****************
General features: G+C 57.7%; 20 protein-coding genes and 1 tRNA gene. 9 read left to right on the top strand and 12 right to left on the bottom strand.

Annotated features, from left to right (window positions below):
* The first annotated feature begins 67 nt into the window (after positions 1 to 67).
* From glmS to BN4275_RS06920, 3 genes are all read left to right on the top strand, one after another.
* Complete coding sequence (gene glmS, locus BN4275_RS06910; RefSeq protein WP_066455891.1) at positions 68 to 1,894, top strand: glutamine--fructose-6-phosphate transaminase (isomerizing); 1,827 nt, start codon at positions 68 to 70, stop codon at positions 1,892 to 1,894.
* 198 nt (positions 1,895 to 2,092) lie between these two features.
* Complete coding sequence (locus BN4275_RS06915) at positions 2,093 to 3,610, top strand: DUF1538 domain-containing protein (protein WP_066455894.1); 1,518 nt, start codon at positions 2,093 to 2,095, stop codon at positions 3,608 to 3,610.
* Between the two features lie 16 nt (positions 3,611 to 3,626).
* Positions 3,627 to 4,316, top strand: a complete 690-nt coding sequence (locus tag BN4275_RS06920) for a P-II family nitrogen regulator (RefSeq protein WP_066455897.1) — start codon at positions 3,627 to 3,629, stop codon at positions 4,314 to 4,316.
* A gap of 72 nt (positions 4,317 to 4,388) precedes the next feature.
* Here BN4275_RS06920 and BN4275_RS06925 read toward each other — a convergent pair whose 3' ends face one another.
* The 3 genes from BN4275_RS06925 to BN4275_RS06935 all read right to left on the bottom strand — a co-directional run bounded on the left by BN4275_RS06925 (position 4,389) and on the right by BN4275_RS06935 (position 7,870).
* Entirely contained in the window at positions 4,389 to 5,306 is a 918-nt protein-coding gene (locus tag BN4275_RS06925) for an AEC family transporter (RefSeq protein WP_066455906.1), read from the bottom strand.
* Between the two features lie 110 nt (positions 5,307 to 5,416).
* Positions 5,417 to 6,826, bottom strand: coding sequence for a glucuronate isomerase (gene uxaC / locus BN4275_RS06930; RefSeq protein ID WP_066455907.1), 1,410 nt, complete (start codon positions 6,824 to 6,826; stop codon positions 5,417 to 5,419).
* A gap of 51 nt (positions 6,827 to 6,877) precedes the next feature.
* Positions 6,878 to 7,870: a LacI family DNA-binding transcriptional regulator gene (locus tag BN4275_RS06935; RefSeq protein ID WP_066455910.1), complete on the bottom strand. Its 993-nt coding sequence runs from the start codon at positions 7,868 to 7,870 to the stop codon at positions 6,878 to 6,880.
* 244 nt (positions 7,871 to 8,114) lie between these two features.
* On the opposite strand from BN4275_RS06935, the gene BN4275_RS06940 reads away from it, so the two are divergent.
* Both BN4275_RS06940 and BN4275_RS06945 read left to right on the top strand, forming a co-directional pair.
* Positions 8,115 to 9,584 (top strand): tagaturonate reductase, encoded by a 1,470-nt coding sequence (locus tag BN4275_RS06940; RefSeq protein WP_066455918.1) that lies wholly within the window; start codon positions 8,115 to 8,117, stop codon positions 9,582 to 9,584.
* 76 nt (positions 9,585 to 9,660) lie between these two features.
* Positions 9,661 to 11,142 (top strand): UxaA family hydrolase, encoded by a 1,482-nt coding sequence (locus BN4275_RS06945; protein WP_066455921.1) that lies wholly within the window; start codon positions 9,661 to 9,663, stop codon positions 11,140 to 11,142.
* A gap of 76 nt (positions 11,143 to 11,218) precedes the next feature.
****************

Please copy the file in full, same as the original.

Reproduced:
General features: G+C 57.7%; 20 protein-coding genes and 1 tRNA gene. 9 read left to right on the top strand and 12 right to left on the bottom strand.

Annotated features, from left to right (window positions below):
* The first annotated feature begins 67 nt into the window (after positions 1 to 67).
* From glmS to BN4275_RS06920, 3 genes are all read left to right on the top strand, one after another.
* Complete coding sequence (gene glmS, locus BN4275_RS06910; RefSeq protein WP_066455891.1) at positions 68 to 1,894, top strand: glutamine--fructose-6-phosphate transaminase (isomerizing); 1,827 nt, start codon at positions 68 to 70, stop codon at positions 1,892 to 1,894.
* 198 nt (positions 1,895 to 2,092) lie between these two features.
* Complete coding sequence (locus BN4275_RS06915) at positions 2,093 to 3,610, top strand: DUF1538 domain-containing protein (protein WP_066455894.1); 1,518 nt, start codon at positions 2,093 to 2,095, stop codon at positions 3,608 to 3,610.
* Between the two features lie 16 nt (positions 3,611 to 3,626).
* Positions 3,627 to 4,316, top strand: a complete 690-nt coding sequence (locus tag BN4275_RS06920) for a P-II family nitrogen regulator (RefSeq protein WP_066455897.1) — start codon at positions 3,627 to 3,629, stop codon at positions 4,314 to 4,316.
* A gap of 72 nt (positions 4,317 to 4,388) precedes the next feature.
* Here BN4275_RS06920 and BN4275_RS06925 read toward each other — a convergent pair whose 3' ends face one another.
* The 3 genes from BN4275_RS06925 to BN4275_RS06935 all read right to left on the bottom strand — a co-directional run bounded on the left by BN4275_RS06925 (position 4,389) and on the right by BN4275_RS06935 (position 7,870).
* Entirely contained in the window at positions 4,389 to 5,306 is a 918-nt protein-coding gene (locus tag BN4275_RS06925) for an AEC family transporter (RefSeq protein WP_066455906.1), read from the bottom strand.
* Between the two features lie 110 nt (positions 5,307 to 5,416).
* Positions 5,417 to 6,826, bottom strand: coding sequence for a glucuronate isomerase (gene uxaC / locus BN4275_RS06930; RefSeq protein ID WP_066455907.1), 1,410 nt, complete (start codon positions 6,824 to 6,826; stop codon positions 5,417 to 5,419).
* A gap of 51 nt (positions 6,827 to 6,877) precedes the next feature.
* Positions 6,878 to 7,870: a LacI family DNA-binding transcriptional regulator gene (locus tag BN4275_RS06935; RefSeq protein ID WP_066455910.1), complete on the bottom strand. Its 993-nt coding sequence runs from the start codon at positions 7,868 to 7,870 to the stop codon at positions 6,878 to 6,880.
* 244 nt (positions 7,871 to 8,114) lie between these two features.
* On the opposite strand from BN4275_RS06935, the gene BN4275_RS06940 reads away from it, so the two are divergent.
* Both BN4275_RS06940 and BN4275_RS06945 read left to right on the top strand, forming a co-directional pair.
* Positions 8,115 to 9,584 (top strand): tagaturonate reductase, encoded by a 1,470-nt coding sequence (locus tag BN4275_RS06940; RefSeq protein WP_066455918.1) that lies wholly within the window; start codon positions 8,115 to 8,117, stop codon positions 9,582 to 9,584.
* 76 nt (positions 9,585 to 9,660) lie between these two features.
* Positions 9,661 to 11,142 (top strand): UxaA family hydrolase, encoded by a 1,482-nt coding sequence (locus BN4275_RS06945; protein WP_066455921.1) that lies wholly within the window; start codon positions 9,661 to 9,663, stop codon positions 11,140 to 11,142.
* A gap of 76 nt (positions 11,143 to 11,218) precedes the next feature.